Members of the LGBT+ community have said they are scared to leave their homes after security forces launched an operation to arrest “suspected” LGBT+ individuals in the city of Sulaimani, just days after a US human rights report highlighted the dangers the persecuted community face in the Region.
Operation supervisor Pshtiwan Bahadin told local media on Thursday night that security forces have started a joint operation arresting people they suspect to be LGBT+ for immorality, going on to use derogatory terms to describe the community.
“We have promised our people that we will not let anyone disrupt the security of this city, and we will continue our efforts tonight and every night. We will investigate people who have arrest warrants, those who perform destructive acts and want to ruin the city,” Bahadin said.
Repeated phone calls from the kurdish media to Sulaimani Police for comment on the matter went unanswered. The Kurdistan Regional Government (KRG) could also not be immediately reached for comment.
“Our lives are not safe. Everyone cancelled all their plans last night. Even I was afraid of going out, in fear of being caught at a checkpoint,” LGBT+ activist Zhiar Ali said on Friday.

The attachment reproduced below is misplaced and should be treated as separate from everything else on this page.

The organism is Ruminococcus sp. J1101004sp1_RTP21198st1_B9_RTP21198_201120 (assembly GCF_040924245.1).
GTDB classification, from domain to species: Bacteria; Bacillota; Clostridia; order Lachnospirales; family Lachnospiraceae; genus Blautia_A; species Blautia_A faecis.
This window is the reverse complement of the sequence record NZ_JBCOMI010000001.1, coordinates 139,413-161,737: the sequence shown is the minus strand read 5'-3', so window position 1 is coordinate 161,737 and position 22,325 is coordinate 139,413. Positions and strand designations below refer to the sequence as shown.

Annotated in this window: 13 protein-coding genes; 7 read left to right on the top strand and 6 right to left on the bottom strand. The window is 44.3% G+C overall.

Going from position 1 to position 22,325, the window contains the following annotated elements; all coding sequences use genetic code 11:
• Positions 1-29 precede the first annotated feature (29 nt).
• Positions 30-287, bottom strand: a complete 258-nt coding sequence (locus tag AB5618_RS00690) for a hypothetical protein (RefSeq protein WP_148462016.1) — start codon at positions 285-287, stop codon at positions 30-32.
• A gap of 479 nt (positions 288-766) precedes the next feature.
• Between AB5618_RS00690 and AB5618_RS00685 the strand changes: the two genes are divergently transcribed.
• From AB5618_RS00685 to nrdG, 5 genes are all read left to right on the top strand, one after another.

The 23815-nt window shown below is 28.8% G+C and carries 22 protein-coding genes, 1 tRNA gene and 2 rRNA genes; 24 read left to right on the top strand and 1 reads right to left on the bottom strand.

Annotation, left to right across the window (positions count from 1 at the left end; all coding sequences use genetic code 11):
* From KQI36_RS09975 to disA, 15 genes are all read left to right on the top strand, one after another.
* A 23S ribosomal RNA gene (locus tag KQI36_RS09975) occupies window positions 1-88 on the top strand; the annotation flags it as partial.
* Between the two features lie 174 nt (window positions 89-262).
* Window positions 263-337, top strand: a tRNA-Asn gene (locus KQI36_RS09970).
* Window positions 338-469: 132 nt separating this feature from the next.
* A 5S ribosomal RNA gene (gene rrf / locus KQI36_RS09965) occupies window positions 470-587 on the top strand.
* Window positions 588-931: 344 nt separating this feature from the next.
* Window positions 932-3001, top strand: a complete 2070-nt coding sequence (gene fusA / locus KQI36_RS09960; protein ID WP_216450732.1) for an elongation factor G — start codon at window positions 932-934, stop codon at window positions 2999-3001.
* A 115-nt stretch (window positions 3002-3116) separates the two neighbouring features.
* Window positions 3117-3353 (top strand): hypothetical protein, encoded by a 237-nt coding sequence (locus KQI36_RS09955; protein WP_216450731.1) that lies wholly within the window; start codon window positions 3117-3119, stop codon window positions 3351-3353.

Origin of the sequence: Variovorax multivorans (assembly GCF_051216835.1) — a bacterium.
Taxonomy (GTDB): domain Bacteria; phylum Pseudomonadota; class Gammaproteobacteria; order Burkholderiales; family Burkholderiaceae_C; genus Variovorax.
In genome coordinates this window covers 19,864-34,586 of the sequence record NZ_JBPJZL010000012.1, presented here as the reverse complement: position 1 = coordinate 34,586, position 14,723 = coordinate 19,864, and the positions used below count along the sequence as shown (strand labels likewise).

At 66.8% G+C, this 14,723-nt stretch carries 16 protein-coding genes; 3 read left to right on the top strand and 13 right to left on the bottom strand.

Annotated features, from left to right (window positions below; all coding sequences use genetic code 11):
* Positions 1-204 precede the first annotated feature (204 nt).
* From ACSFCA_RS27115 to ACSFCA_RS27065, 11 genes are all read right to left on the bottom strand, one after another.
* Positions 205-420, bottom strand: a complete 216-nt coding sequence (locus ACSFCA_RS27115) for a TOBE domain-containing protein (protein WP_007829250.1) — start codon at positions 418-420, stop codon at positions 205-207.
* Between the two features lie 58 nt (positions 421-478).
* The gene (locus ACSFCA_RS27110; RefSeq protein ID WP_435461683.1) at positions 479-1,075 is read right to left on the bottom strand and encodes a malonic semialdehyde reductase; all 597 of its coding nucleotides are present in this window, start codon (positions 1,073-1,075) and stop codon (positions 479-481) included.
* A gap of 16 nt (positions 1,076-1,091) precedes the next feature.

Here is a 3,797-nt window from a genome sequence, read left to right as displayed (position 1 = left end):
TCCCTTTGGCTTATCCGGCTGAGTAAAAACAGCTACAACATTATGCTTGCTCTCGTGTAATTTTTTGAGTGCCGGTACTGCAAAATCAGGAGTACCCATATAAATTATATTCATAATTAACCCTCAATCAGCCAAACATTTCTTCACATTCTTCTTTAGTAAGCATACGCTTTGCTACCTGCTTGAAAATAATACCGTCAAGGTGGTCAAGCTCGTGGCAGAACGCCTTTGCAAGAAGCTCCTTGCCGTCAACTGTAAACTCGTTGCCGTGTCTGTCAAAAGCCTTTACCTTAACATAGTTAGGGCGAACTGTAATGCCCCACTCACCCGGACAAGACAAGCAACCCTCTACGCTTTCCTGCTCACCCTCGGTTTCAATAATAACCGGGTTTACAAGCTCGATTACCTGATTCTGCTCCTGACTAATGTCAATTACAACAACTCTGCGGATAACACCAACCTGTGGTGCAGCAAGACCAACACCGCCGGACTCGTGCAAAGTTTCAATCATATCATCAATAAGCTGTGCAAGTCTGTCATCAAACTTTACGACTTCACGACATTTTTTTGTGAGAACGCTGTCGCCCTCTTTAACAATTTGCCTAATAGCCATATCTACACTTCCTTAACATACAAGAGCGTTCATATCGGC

“The Asayish [security forces] were arresting people based only on suspicion of being homosexual, without even having done anything wrong,” he added.
“I am terrified. I was close to the scene when it was happening and I was wondering how I could get home. Now that I am home, I do not want to go out again,” said another individual who wished to remain anonymous.
The operation has “dehumanized” the community, another person said.
“We speak a genderless language. We seek no harm, we never have. We only wish to exist within society as normal civilians.”
“This act dehumanized us to the limit.”
Members of the community face intimidation, threats, violence, and discrimination in the Kurdistan Region, according to a 2020 human rights report released by the US State Department on Tuesday.
“LGBTI individuals reported they could not live openly in the IKR without fear of violence at the hands of family members, acquaintances, or strangers,” it added.
Youth in Sulaimani and across the wider Kurdistan Region have taken to social media to express their outrage and concern at the targeting of a community already incredibly vulnerable in the Region, and Iraq as a whole.
Many of them address a 2019 tweet by Deputy Prime Minister of the Kurdistan Region Qubad Talabani, in which he expressed support for equal rights for all citizens in the Kurdistan Region, including the LGBT+ community.